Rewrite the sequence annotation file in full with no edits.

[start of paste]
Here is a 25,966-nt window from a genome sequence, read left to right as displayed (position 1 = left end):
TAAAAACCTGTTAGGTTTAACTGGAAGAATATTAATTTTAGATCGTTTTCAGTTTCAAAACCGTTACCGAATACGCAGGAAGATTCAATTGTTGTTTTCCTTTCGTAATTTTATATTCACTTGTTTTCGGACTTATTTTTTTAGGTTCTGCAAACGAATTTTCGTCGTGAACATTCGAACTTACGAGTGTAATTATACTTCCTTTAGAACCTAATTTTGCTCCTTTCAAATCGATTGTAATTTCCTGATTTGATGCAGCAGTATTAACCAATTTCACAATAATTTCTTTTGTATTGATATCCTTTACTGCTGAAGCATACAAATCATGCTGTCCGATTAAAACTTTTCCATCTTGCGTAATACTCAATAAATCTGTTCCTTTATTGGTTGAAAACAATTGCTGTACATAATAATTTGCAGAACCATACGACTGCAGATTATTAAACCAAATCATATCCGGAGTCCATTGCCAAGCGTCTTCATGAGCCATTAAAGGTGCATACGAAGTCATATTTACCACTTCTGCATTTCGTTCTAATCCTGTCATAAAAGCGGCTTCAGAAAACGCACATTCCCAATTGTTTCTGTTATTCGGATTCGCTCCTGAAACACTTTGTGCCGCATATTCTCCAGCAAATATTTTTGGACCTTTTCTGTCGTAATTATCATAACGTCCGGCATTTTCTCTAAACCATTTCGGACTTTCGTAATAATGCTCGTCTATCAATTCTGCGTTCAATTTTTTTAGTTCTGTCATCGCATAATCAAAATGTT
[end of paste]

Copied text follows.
Here is a 25,966-nt window from a genome sequence, read left to right as displayed (position 1 = left end):
TAAAAACCTGTTAGGTTTAACTGGAAGAATATTAATTTTAGATCGTTTTCAGTTTCAAAACCGTTACCGAATACGCAGGAAGATTCAATTGTTGTTTTCCTTTCGTAATTTTATATTCACTTGTTTTCGGACTTATTTTTTTAGGTTCTGCAAACGAATTTTCGTCGTGAACATTCGAACTTACGAGTGTAATTATACTTCCTTTAGAACCTAATTTTGCTCCTTTCAAATCGATTGTAATTTCCTGATTTGATGCAGCAGTATTAACCAATTTCACAATAATTTCTTTTGTATTGATATCCTTTACTGCTGAAGCATACAAATCATGCTGTCCGATTAAAACTTTTCCATCTTGCGTAATACTCAATAAATCTGTTCCTTTATTGGTTGAAAACAATTGCTGTACATAATAATTTGCAGAACCATACGACTGCAGATTATTAAACCAAATCATATCCGGAGTCCATTGCCAAGCGTCTTCATGAGCCATTAAAGGTGCATACGAAGTCATATTTACCACTTCTGCATTTCGTTCTAATCCTGTCATAAAAGCGGCTTCAGAAAACGCACATTCCCAATTGTTTCTGTTATTCGGATTCGCTCCTGAAACACTTTGTGCCGCATATTCTCCAGCAAATATTTTTGGACCTTTTCTGTCGTAATTATCATAACGTCCGGCATTTTCTCTAAACCATTTCGGACTTTCGTAATAATGCTCGTCTATCAATTCTGCGTTCAATTTTTTTAGTTCTGTCATCGCATAATCAAAATGTT